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The first patent of
Elijah McCoy,
a turn-of-the-century
Black Inventor


[See the author's cutaway reproduction]
[Step-by-step illustrations of lubricator in operation]
Elijah McCoy
Elijah McCoy's first patent, the self-regulating lubricator.
In 1837 George and Emillia McCoy, who were slaves in Kentucky, escaped to Canada by using an Underground Railroad route that ran along the Indiana and Ohio border. George enlisted in the Army and served honorably in the 1837 Rebel War. The Canadian government gave him 160 acres of farmland near Colchester, Ontario, Canada (on Lake Erie) upon discharge.

A son, Elijah McCoy, was born on May 2, 1843 (or 1844, depending on the source). He attended public school until the age of 15. As a child, Elijah showed great interest in the mechanical devices and tools used on his family's farm. His parents were able to save enough money to send Elijah to school in Edinburgh Scotland to learn mechanical engineering in 1859/1860.

The five-year period from 1860 to 1865 was a time of great social and technical change. The U. S. Civil raged while Elijah was in Scotland. William John Rankine, who lived in Edinburgh and later Glasgow, wrote "Manual of the steam engine and other prime movers" which introduced the thermodynamics of the Rankine (steam) cycle to engineers. His terms are those used in the field today. Advances in material science and thermodynamics made steam engines more reliable, economical, and capable of operating at greater pressures.

Elijah returned to Canada after the Civil War was over, living with his family for a bout a year before moving to Ypsilanti Michigan. The management of the Michigan Central Railroad could not imagine that a Negro could be an engineer, but did hire him as a train fireman/oilman. He had to stoke the boiler and lubricate the steam cylinders and sliding parts of the train.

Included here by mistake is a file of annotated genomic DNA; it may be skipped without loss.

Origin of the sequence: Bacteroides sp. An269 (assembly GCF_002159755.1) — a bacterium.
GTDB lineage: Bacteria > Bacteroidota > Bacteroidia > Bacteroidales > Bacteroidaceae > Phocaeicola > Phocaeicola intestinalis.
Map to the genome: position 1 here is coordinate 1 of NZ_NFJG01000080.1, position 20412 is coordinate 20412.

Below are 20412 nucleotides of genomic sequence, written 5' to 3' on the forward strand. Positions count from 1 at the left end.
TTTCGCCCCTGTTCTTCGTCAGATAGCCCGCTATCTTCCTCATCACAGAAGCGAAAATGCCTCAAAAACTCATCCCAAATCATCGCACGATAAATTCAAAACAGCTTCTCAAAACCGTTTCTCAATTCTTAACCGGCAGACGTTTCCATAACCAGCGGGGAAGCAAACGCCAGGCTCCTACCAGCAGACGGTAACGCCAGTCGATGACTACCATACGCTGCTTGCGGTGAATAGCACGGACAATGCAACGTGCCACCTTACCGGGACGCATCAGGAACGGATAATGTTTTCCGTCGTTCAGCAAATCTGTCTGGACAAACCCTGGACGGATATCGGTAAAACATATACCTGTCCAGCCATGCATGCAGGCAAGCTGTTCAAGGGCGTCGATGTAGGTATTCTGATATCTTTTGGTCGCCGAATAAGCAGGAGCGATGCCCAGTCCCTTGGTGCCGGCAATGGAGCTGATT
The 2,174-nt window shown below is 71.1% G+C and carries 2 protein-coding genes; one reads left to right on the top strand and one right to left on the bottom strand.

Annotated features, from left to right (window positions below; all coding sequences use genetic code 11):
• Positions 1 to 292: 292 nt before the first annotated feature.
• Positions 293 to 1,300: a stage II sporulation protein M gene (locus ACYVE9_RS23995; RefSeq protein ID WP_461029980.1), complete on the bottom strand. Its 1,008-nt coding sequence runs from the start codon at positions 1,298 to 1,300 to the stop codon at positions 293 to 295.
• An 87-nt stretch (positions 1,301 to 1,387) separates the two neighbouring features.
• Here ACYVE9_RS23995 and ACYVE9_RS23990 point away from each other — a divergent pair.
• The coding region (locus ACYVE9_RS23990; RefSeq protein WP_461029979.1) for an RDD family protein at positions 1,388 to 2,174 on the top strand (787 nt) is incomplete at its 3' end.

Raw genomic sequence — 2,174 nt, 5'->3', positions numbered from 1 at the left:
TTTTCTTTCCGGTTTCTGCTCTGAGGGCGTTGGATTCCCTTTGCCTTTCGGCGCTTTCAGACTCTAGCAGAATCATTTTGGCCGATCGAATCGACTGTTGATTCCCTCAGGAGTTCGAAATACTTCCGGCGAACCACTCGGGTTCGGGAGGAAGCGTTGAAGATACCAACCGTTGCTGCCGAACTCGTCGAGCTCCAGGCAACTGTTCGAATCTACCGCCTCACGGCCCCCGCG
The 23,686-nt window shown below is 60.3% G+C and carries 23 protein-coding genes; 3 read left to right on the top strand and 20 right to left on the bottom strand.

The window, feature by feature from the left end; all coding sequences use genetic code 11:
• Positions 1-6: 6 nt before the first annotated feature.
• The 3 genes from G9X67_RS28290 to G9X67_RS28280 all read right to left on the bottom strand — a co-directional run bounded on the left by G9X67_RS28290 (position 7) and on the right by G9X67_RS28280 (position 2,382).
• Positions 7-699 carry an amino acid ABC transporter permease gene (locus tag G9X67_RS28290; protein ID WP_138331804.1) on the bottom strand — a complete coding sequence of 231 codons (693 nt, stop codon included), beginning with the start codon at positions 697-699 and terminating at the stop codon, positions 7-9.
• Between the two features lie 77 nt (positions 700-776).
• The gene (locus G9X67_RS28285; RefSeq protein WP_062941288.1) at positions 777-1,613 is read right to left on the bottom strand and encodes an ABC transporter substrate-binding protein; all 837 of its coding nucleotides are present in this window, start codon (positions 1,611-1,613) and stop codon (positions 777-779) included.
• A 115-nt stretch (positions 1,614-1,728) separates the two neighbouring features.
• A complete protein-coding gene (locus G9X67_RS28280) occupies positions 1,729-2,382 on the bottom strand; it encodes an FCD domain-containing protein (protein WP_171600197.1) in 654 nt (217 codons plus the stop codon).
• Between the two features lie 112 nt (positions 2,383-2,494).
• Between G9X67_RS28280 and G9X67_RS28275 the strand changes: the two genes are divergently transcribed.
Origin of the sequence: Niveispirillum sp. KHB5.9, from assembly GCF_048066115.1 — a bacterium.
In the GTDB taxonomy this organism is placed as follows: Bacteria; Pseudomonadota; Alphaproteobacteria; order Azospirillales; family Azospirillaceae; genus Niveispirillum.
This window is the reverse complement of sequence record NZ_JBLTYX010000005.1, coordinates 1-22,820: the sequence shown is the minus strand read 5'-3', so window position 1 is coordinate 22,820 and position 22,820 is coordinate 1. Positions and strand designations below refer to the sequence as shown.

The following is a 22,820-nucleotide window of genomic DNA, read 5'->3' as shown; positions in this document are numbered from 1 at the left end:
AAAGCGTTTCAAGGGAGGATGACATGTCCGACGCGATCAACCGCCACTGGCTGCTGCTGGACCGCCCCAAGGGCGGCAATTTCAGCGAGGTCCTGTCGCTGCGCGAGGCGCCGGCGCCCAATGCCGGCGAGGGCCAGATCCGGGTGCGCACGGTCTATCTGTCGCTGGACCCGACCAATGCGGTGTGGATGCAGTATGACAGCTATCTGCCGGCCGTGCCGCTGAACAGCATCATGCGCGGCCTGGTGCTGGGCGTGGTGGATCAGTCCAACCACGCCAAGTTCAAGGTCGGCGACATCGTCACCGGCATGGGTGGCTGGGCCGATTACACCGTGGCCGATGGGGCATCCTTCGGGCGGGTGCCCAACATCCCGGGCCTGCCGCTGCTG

One of the problems of hot, high pressure steam is that it is murderously corrosive of most metals, and a thin film of lubrication is required to protect and seal the steam cylinders and pistons. In 1872 Elijah patented his first invention, a self-regulating lubricator that utilized the steam pressure in the cylinders to operate the valve.

Within ten years, his device was so successful that buyers of steam trains and steam engines used in mines and factories would ask if the lubrication systems were the "Real McCoy".

Elijah was married twice. His first wife was Ann Elizabeth Stewart. They were married in 1868. She died in 1872, the year of his first patent. He married Mary Eleanora Delaney, another child of former slaves, in 1873.

In 1882 Elijah and Mary moved into an integrated neighborhood in Detroit Michigan. He performed consulting work for local firms and worked on his own inventions. Over the course of his life he was granted fifty-two patents, most of which were for improvements in steam engines, although he did patent a folding ironing board and self propelled lawn sprinkler.

In 1916 he patented what he described as his greatest invention, the "graphite lubricator", which used powdered graphite suspended in oil to lubricate cylinders of "superheater" train engines.

He finally established his own company in 1920 - the Elijah McCoy Manufacturing Company. Shortly afterward, he and his wife were involved in traffic accident. Mary never fully recovered and died in 1923. Elijah's health deteriorated after her death.

Like so many other inventors of this era, Elijah used up his money trying to perfect his inventions. He was broke and alone when he was admitted to Eliose Infirmary in 1928. He died a year later.

In 1975 the Detroit Historical Commission renamed a street and erected a cast iron sign honoring Elijah McCoy.

His contemporaries recall Elijah as being a kind man who would urge neighborhood children to go to school and get an education. He would show them his inventions and would hire young Negro males to work in his factory.

Elijah McCoy's contributions to the success of steam engines, the main power source of transportation and manufacturing during the 1850 to 1930 era, are little known today. The demise of the steam engine and the ascendancy of the internal combustion engine and electricity have played a part. So has the invisible nature of lubrication compared to other, more visible features of steam engines.

Whatever the reason, we still know that when we want the best, we ask for the "Real McCoy".


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Last Modified: October 3, 1999